Autonomy, quality, reputation: Managing the risks of outsourcing Premium
Lower costs, greater efficiency… The promises of outsourcing are many, and industry giants like Boeing are even externalizing strategic tasks like innovation. But what happens when companies become too dependent on external service providers? Boeing had a bitter outsourcing experience with its latest full-size aircraft, the Dreamliner, launched three years late at double the foreseen cost.
Successful sub-contracting calls for far more collaboration and information sharing than most companies are used to.
In January 2011, Boeing announced the seventh delay of the launch of the Dreamliner (Boeing 787). Initially presented in April 2004, the airliner had been saluted as a veritable revolution, the fruit of an impressive collaboration by numerous partners. Seven years later, analyst Peter Cohan hit the nail on the head when he said, “Boeing outsourced Dreamliner production far too much.” Like Boeing, what kinds of risks do companies that outsource run?
• Loss of control and technological know-how: Even according to the CEO of Boeing, the extensive outsourcing of the 787 (put in place to reduce costs) turned against the company. “We spent far more money making up for this decision than we would have if we had kept core technologies in-house.” In the end, the airliner cost $32 billion, twice as much as initially planned.
• Lack of quality service: It can be difficult to control the quality of outsourced services. Customer service departments have seen this cost: 60% of consumers who just cared about low prices 10 years ago are now demanding quality customer service. This is why companies such as Dell are progressively repatriating customer services from India back to the United States.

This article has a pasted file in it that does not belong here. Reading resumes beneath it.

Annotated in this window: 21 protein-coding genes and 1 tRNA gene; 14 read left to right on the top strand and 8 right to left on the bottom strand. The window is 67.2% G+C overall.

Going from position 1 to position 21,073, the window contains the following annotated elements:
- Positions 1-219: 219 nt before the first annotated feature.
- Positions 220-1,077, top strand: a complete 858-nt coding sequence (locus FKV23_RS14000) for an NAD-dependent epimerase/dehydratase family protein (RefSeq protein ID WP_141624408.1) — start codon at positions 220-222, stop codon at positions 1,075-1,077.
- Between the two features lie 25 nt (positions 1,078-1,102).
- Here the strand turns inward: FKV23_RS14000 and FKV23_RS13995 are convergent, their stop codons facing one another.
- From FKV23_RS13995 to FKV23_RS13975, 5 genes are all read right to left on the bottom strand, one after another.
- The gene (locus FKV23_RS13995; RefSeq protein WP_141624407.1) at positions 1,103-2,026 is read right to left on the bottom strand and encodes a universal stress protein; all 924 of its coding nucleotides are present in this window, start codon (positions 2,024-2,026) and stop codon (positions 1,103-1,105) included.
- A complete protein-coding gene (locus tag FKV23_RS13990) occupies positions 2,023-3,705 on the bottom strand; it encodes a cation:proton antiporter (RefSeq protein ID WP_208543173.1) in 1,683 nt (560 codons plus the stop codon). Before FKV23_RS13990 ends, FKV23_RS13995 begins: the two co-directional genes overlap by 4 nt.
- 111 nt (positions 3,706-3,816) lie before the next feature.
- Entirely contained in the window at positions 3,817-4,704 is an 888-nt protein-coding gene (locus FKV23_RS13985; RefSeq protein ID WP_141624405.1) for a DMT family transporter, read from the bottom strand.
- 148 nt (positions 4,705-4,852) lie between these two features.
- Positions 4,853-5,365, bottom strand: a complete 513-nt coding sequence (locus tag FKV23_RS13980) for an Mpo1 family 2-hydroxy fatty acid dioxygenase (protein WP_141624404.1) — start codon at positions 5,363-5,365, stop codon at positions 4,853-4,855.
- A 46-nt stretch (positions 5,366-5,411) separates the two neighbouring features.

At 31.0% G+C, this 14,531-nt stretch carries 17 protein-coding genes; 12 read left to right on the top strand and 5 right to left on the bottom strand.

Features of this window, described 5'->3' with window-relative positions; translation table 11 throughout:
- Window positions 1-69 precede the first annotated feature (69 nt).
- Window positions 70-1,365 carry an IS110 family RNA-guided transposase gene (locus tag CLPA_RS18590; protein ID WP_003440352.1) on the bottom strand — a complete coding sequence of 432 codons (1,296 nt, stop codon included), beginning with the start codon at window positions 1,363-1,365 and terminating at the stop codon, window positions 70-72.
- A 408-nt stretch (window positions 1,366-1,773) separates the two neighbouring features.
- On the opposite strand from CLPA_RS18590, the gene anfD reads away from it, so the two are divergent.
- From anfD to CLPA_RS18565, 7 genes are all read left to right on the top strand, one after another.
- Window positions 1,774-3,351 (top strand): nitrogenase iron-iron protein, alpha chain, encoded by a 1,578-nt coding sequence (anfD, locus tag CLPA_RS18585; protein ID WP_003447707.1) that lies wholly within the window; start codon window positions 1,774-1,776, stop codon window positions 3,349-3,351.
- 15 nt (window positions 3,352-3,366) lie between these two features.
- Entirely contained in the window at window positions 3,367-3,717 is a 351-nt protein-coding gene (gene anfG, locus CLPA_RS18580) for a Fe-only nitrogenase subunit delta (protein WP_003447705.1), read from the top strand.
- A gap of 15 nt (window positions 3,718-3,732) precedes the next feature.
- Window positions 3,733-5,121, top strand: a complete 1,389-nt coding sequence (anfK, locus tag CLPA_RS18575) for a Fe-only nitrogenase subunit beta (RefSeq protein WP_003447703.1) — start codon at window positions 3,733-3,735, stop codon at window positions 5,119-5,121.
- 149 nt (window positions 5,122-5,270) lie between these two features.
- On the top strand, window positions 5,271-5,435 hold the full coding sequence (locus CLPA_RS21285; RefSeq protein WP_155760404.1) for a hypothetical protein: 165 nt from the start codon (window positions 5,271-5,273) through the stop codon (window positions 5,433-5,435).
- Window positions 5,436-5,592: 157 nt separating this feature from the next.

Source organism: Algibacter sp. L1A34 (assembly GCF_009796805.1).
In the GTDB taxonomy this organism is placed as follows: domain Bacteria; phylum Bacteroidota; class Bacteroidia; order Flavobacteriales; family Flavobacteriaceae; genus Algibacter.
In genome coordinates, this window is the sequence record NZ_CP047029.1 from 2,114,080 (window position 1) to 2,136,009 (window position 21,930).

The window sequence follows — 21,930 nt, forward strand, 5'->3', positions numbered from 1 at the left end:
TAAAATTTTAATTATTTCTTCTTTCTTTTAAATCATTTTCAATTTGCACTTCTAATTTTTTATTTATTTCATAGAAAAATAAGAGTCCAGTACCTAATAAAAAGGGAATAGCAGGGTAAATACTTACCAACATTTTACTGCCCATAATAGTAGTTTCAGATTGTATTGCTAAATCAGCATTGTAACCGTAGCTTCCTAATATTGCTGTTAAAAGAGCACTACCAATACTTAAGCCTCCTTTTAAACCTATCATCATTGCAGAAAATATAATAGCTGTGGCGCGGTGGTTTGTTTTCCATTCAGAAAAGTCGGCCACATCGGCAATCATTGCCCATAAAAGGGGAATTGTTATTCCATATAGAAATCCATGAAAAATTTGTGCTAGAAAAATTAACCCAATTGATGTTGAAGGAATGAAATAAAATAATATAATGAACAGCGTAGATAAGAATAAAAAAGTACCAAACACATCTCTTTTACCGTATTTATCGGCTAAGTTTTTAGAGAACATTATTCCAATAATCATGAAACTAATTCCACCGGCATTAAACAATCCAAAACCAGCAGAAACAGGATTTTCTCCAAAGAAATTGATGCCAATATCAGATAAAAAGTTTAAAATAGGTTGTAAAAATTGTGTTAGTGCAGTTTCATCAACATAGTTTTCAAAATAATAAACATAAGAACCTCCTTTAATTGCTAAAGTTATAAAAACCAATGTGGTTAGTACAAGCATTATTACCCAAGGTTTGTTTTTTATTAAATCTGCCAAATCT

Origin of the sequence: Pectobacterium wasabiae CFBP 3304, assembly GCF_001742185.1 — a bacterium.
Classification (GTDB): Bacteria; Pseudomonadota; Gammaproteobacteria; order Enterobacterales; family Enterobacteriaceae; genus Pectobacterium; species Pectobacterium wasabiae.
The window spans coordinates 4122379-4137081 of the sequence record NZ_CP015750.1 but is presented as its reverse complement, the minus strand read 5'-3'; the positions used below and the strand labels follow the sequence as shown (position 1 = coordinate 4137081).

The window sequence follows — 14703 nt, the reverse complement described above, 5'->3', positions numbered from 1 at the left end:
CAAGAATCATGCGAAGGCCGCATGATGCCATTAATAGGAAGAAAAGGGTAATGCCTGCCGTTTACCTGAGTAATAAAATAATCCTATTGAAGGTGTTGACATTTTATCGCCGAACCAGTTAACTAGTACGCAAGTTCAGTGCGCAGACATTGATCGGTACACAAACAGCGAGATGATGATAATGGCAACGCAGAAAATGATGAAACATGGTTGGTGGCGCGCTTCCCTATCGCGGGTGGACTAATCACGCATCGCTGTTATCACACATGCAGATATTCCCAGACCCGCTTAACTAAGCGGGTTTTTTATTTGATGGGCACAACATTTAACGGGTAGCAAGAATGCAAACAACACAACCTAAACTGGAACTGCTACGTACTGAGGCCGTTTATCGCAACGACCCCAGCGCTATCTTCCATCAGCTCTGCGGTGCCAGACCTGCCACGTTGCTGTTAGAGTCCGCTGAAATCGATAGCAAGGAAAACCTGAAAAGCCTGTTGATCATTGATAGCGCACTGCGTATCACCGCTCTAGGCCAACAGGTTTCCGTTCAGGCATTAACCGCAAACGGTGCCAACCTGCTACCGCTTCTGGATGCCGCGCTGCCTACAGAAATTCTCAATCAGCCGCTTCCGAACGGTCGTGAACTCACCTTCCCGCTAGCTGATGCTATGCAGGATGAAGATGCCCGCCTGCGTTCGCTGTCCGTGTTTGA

• Threats to reputation: In January 2012, the New York Times published an in-depth investigation into the bad behavior of Apple by way of its supplier Foxconn: “Employees work too many hours, sometimes as much as seven days a week, and they live in over-crowded dormitories.” Results: Apple carried out a thorough audit of its contractors in order to counter criticism. Ultimately, Apple exerted pressure on Foxconn, which led to, among other measures, the supplier agreeing to increase the salaries of its Chinese workers by nearly 25%.
Business Digest no. 224 March 2012.
Based on “What Happens When You Outsource Too Much?” by Francesco Zirpoli and Markus C. Becker (MIT Sloan Management Review, winter 2011), “Building the Supply Chain of the Future” by Yogesh Malik, Alex Niemeyer, and Brian Ruwadi (McKinsey Quarterly, January 2011), and “Baromètre Outsourcing Europe. De l’externalisation à la fragmentation: business model du 21e siècle?” Ernst & Young, 2009.